I learnt a lot from it, John. You might also be interested in What the Buddha Thought by Richard Gombrich. He has a lot to say about the fire analogy, which he thinks has been missed by lots of commentators, and is the key to understanding a great deal of the Dhamma.

JohnK
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Re: Mind Like Fire Unbound

Post by JohnK » Fri Apr 27, 2018 7:24 pm

Sam Vara wrote:
Fri Apr 27, 2018 7:09 pm
Thanks for the tip!
"...the practice is essentially a practice, and not a theory to be idly discussed...right view leaves unanswered many questions about the cosmos and the self, and directs your attention to what needs to be done to escape from the ravages of suffering." Thanissaro Bhikkhu, On The Path.

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cappuccino
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Re: Mind Like Fire Unbound

Post by cappuccino » Fri Apr 27, 2018 8:17 pm

eternalism is constancy of self, no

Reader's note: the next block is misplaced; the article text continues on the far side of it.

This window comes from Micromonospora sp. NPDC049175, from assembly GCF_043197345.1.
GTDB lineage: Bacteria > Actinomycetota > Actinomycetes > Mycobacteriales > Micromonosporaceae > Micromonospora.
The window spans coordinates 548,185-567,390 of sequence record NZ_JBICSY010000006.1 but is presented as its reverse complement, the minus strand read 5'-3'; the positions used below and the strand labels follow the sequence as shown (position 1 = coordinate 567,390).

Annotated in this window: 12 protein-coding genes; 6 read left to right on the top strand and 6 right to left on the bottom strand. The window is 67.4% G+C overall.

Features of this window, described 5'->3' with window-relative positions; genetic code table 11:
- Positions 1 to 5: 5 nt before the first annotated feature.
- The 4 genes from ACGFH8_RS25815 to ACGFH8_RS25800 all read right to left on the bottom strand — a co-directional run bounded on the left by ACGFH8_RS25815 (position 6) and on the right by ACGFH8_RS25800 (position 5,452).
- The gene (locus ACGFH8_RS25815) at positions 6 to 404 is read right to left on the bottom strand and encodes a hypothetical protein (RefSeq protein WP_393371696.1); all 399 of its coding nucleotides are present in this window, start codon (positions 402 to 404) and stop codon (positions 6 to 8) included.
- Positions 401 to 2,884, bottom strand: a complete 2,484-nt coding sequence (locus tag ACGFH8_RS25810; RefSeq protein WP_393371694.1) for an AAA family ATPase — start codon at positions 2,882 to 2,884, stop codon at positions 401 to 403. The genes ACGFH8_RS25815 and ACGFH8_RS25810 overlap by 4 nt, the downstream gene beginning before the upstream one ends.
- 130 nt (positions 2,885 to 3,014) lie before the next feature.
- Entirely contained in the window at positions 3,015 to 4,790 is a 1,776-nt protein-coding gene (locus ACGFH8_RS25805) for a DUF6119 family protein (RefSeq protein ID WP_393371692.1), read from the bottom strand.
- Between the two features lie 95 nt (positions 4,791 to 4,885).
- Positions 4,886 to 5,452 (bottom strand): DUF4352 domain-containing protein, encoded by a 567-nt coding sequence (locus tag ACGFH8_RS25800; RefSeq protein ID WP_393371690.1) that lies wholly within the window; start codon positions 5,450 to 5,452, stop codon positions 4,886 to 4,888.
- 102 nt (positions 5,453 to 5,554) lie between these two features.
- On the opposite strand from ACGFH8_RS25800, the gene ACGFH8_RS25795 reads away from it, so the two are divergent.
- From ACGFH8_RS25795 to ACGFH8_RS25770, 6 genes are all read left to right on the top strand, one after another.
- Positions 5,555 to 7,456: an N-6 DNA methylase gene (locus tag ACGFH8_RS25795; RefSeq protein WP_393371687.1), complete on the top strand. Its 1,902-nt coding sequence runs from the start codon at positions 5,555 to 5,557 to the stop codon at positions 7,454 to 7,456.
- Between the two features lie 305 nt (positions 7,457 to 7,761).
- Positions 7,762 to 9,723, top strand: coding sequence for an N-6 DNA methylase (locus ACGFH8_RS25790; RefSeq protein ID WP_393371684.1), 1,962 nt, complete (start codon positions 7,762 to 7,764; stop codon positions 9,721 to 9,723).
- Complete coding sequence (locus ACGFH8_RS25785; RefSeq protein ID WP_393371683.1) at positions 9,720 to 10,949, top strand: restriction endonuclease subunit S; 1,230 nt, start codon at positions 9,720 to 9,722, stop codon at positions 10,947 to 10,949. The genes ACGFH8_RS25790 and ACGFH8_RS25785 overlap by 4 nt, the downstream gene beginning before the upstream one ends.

Nirvana is described as everlasting, as in eternal
Last edited by cappuccino on Fri Apr 27, 2018 9:14 pm, edited 2 times in total.

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Zom
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Re: Mind Like Fire Unbound

Post by Zom » Fri Apr 27, 2018 8:35 pm

He makes the point that while nibbana literally means extinguishing (as in fire), we should understand how fire was presumed to operate at the time of the Buddha.
How else could he interpret that if he believes in eternal consciousness?

Such interpretation is just banana-nibbana, as one famous buddhist teacher said 8-)
Last edited by Zom on Fri Apr 27, 2018 8:38 pm, edited 1 time in total.

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DNS
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Re: Mind Like Fire Unbound

Post by DNS » Fri Apr 27, 2018 9:46 pm

Zom wrote:
Fri Apr 27, 2018 8:35 pm
Such interpretation is just banana-nibbana, as one famous buddhist teacher said 8-)
From that link:
Banana Nibbana

When I was a teenager, I asked many Christian teachers to explain the meaning of god. Either they would tell me what it was not or they would give me an answer that was unintelligible. For example, they would say God is “the ineffible” or “the ultimate reality” or “the ground of all being” or “infinite conciousness” or “the pure knowing”.